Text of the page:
The IRS warned Tuesday of a tax-refund phishing scam targeting college students and staff who believe they have a pending tax refund.
Con artists are using fake e-mails to impersonate the federal tax agency.
The messages display the IRS logo and use subject lines like “Tax Refund Payment” or “Recalculation of your tax refund payment.”
More from Personal Finance:
Senate Democrats propose capital-gains tax at death
These states aren’t allowing the $ 10,200 unemployment tax break
Americans have until May 17 to contribute to IRAs, HSAs for 2020
The phishing scam primarily appears to prey on educational institutions that use a “.edu” e-mail address. It asks targets to click a link and submit a form to claim their refund.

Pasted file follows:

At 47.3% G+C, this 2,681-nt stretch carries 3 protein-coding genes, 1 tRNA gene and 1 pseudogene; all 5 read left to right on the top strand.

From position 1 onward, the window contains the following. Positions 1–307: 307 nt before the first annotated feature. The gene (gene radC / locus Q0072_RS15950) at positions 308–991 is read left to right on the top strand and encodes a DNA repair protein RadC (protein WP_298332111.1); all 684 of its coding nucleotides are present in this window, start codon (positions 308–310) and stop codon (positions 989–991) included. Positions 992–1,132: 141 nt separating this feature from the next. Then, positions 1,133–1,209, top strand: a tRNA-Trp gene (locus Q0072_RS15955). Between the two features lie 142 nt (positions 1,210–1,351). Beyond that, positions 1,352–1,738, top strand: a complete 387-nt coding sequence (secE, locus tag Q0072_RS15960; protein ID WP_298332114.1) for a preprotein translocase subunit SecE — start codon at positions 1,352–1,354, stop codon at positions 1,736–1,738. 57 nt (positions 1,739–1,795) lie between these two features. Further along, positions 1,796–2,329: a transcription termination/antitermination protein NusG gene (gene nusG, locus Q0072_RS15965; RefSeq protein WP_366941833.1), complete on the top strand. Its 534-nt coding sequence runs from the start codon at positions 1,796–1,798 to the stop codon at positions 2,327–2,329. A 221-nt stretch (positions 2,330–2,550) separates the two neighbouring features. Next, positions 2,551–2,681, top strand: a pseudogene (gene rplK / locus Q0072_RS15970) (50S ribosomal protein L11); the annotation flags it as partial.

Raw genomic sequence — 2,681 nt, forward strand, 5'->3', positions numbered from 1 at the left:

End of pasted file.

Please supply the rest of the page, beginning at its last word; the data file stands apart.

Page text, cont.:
The website asks taxpayers to provide personal information like Social Security number, name, address, date of birth, driver’s license number and electronic tax-filing PIN.
Taxpayers who think they have a pending refund can check its status at “Where’s My Refund?” on IRS.gov.
Identity theft and other scams have surged over the past year during the Covid pandemic. Criminals have used stolen personal data to file fraudulent claims for unemployment benefits en masse, for example.
The IRS extended tax season by a month to May 17.